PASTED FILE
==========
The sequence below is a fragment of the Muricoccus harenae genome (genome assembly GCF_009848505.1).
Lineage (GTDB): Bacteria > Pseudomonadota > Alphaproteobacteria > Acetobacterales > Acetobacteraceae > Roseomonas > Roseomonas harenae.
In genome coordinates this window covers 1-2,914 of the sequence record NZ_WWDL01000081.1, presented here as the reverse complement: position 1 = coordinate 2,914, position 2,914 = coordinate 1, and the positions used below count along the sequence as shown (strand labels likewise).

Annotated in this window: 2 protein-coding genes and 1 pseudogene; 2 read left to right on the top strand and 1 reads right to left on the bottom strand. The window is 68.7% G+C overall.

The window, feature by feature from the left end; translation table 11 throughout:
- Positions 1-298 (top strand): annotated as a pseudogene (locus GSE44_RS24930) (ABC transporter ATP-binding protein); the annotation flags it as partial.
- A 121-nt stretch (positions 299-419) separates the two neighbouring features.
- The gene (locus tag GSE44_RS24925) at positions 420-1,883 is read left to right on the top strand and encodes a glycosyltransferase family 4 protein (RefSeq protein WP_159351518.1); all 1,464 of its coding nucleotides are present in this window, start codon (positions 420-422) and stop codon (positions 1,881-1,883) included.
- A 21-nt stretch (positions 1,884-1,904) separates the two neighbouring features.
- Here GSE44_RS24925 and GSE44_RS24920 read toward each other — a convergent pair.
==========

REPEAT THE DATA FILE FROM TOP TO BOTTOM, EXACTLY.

The sequence below is a fragment of the Muricoccus harenae genome (genome assembly GCF_009848505.1).
Lineage (GTDB): Bacteria > Pseudomonadota > Alphaproteobacteria > Acetobacterales > Acetobacteraceae > Roseomonas > Roseomonas harenae.
In genome coordinates this window covers 1-2,914 of the sequence record NZ_WWDL01000081.1, presented here as the reverse complement: position 1 = coordinate 2,914, position 2,914 = coordinate 1, and the positions used below count along the sequence as shown (strand labels likewise).

Annotated in this window: 2 protein-coding genes and 1 pseudogene; 2 read left to right on the top strand and 1 reads right to left on the bottom strand. The window is 68.7% G+C overall.

The window, feature by feature from the left end; translation table 11 throughout:
- Positions 1-298 (top strand): annotated as a pseudogene (locus GSE44_RS24930) (ABC transporter ATP-binding protein); the annotation flags it as partial.
- A 121-nt stretch (positions 299-419) separates the two neighbouring features.
- The gene (locus tag GSE44_RS24925) at positions 420-1,883 is read left to right on the top strand and encodes a glycosyltransferase family 4 protein (RefSeq protein WP_159351518.1); all 1,464 of its coding nucleotides are present in this window, start codon (positions 420-422) and stop codon (positions 1,881-1,883) included.
- A 21-nt stretch (positions 1,884-1,904) separates the two neighbouring features.
- Here GSE44_RS24925 and GSE44_RS24920 read toward each other — a convergent pair.